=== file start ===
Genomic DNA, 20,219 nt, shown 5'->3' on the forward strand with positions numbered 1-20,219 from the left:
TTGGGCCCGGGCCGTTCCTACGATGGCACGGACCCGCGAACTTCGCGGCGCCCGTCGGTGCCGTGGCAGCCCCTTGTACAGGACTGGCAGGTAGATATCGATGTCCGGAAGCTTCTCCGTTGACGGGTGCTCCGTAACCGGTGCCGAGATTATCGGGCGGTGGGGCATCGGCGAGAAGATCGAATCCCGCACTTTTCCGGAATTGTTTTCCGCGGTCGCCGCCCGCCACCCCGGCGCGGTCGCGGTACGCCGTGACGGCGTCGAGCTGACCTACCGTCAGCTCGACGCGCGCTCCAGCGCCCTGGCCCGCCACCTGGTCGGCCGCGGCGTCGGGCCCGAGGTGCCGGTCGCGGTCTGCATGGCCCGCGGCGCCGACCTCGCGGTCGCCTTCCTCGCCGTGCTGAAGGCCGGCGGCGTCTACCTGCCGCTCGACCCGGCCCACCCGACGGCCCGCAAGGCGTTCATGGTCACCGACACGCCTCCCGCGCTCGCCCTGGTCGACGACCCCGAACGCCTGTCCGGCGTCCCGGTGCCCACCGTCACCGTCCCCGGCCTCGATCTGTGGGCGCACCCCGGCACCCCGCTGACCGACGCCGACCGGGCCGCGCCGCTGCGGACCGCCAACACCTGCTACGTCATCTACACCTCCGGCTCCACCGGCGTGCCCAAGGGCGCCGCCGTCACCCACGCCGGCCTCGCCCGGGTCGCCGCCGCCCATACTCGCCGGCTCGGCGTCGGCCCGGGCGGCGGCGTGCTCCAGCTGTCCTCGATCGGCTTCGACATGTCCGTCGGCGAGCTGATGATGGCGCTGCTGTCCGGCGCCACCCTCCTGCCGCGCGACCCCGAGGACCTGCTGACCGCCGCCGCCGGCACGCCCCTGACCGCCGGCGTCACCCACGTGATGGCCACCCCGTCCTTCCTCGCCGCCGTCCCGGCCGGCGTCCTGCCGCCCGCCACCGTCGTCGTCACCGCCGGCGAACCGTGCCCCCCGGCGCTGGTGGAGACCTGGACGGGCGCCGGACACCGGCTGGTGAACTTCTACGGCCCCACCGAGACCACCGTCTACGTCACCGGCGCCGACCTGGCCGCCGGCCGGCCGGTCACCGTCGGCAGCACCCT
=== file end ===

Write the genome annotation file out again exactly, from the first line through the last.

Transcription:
Genomic DNA, 20,219 nt, shown 5'->3' on the forward strand with positions numbered 1-20,219 from the left:
TTGGGCCCGGGCCGTTCCTACGATGGCACGGACCCGCGAACTTCGCGGCGCCCGTCGGTGCCGTGGCAGCCCCTTGTACAGGACTGGCAGGTAGATATCGATGTCCGGAAGCTTCTCCGTTGACGGGTGCTCCGTAACCGGTGCCGAGATTATCGGGCGGTGGGGCATCGGCGAGAAGATCGAATCCCGCACTTTTCCGGAATTGTTTTCCGCGGTCGCCGCCCGCCACCCCGGCGCGGTCGCGGTACGCCGTGACGGCGTCGAGCTGACCTACCGTCAGCTCGACGCGCGCTCCAGCGCCCTGGCCCGCCACCTGGTCGGCCGCGGCGTCGGGCCCGAGGTGCCGGTCGCGGTCTGCATGGCCCGCGGCGCCGACCTCGCGGTCGCCTTCCTCGCCGTGCTGAAGGCCGGCGGCGTCTACCTGCCGCTCGACCCGGCCCACCCGACGGCCCGCAAGGCGTTCATGGTCACCGACACGCCTCCCGCGCTCGCCCTGGTCGACGACCCCGAACGCCTGTCCGGCGTCCCGGTGCCCACCGTCACCGTCCCCGGCCTCGATCTGTGGGCGCACCCCGGCACCCCGCTGACCGACGCCGACCGGGCCGCGCCGCTGCGGACCGCCAACACCTGCTACGTCATCTACACCTCCGGCTCCACCGGCGTGCCCAAGGGCGCCGCCGTCACCCACGCCGGCCTCGCCCGGGTCGCCGCCGCCCATACTCGCCGGCTCGGCGTCGGCCCGGGCGGCGGCGTGCTCCAGCTGTCCTCGATCGGCTTCGACATGTCCGTCGGCGAGCTGATGATGGCGCTGCTGTCCGGCGCCACCCTCCTGCCGCGCGACCCCGAGGACCTGCTGACCGCCGCCGCCGGCACGCCCCTGACCGCCGGCGTCACCCACGTGATGGCCACCCCGTCCTTCCTCGCCGCCGTCCCGGCCGGCGTCCTGCCGCCCGCCACCGTCGTCGTCACCGCCGGCGAACCGTGCCCCCCGGCGCTGGTGGAGACCTGGACGGGCGCCGGACACCGGCTGGTGAACTTCTACGGCCCCACCGAGACCACCGTCTACGTCACCGGCGCCGACCTGGCCGCCGGCCGGCCGGTCACCGTCGGCAGCACCCT